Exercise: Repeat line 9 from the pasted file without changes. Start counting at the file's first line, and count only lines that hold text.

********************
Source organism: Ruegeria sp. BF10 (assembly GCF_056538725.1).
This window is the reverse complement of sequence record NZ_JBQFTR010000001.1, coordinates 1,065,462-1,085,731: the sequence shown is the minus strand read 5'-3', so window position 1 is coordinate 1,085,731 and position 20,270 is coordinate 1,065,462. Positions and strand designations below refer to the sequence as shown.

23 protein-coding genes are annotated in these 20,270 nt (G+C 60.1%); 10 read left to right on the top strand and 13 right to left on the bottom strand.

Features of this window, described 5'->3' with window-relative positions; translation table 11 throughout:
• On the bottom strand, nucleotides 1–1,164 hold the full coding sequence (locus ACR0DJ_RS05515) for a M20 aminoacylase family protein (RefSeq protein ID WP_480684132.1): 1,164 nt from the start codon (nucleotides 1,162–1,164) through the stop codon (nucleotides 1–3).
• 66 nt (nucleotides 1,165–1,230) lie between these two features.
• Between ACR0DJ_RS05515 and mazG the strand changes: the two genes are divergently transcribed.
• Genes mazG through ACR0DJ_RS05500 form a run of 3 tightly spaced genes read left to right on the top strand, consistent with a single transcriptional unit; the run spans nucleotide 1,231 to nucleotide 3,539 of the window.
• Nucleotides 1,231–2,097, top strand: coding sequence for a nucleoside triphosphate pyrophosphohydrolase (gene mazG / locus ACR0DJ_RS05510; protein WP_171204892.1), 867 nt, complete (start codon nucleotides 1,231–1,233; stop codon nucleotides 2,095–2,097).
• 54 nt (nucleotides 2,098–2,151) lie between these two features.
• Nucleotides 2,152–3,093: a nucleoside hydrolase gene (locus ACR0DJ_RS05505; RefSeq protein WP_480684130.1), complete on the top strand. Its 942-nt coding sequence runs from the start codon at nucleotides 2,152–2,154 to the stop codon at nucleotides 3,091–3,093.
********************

• Nucleotides 1,231–2,097, top strand: coding sequence for a nucleoside triphosphate pyrophosphohydrolase (gene mazG / locus ACR0DJ_RS05510; protein WP_171204892.1), 867 nt, complete (start codon nucleotides 1,231–1,233; stop codon nucleotides 2,095–2,097).